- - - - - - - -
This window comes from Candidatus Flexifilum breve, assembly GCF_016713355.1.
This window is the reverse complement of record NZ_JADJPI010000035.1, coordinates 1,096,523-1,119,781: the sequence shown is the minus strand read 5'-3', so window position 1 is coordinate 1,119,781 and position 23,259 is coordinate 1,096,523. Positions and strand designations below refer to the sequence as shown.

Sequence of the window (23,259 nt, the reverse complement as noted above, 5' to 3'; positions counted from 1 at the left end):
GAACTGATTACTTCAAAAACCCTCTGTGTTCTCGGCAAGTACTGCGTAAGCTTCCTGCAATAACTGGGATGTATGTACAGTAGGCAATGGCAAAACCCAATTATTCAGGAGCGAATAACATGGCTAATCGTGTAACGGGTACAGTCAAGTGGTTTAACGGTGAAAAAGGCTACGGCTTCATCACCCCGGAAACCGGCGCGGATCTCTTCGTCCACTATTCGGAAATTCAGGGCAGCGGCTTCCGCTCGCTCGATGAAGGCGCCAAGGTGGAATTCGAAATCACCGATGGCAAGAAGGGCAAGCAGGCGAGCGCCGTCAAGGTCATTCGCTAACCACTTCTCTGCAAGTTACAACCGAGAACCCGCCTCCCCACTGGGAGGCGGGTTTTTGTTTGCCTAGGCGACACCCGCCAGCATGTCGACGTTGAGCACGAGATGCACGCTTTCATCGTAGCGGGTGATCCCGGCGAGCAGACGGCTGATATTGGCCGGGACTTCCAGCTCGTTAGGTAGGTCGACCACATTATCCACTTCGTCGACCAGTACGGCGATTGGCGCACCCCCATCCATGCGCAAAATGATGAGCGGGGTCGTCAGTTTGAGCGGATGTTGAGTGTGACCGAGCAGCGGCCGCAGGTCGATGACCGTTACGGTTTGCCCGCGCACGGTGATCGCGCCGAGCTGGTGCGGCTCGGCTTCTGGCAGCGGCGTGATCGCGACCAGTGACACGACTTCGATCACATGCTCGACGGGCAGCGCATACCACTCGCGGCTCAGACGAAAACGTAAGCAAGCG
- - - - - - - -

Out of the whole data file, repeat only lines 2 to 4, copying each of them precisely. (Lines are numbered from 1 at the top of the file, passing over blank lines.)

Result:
This window is the reverse complement of record NZ_JADJPI010000035.1, coordinates 1,096,523-1,119,781: the sequence shown is the minus strand read 5'-3', so window position 1 is coordinate 1,119,781 and position 23,259 is coordinate 1,096,523. Positions and strand designations below refer to the sequence as shown.

Sequence of the window (23,259 nt, the reverse complement as noted above, 5' to 3'; positions counted from 1 at the left end):
GAACTGATTACTTCAAAAACCCTCTGTGTTCTCGGCAAGTACTGCGTAAGCTTCCTGCAATAACTGGGATGTATGTACAGTAGGCAATGGCAAAACCCAATTATTCAGGAGCGAATAACATGGCTAATCGTGTAACGGGTACAGTCAAGTGGTTTAACGGTGAAAAAGGCTACGGCTTCATCACCCCGGAAACCGGCGCGGATCTCTTCGTCCACTATTCGGAAATTCAGGGCAGCGGCTTCCGCTCGCTCGATGAAGGCGCCAAGGTGGAATTCGAAATCACCGATGGCAAGAAGGGCAAGCAGGCGAGCGCCGTCAAGGTCATTCGCTAACCACTTCTCTGCAAGTTACAACCGAGAACCCGCCTCCCCACTGGGAGGCGGGTTTTTGTTTGCCTAGGCGACACCCGCCAGCATGTCGACGTTGAGCACGAGATGCACGCTTTCATCGTAGCGGGTGATCCCGGCGAGCAGACGGCTGATATTGGCCGGGACTTCCAGCTCGTTAGGTAGGTCGACCACATTATCCACTTCGTCGACCAGTACGGCGATTGGCGCACCCCCATCCATGCGCAAAATGATGAGCGGGGTCGTCAGTTTGAGCGGATGTTGAGTGTGACCGAGCAGCGGCCGCAGGTCGATGACCGTTACGGTTTGCCCGCGCACGGTGATCGCGCCGAGCTGGTGCGGCTCGGCTTCTGGCAGCGGCGTGATCGCGACCAGTGACACGACTTCGATCACATGCTCGACGGGCAGCGCATACCACTCGCGGCTCAGACGAAAACGTAAGCAAGCG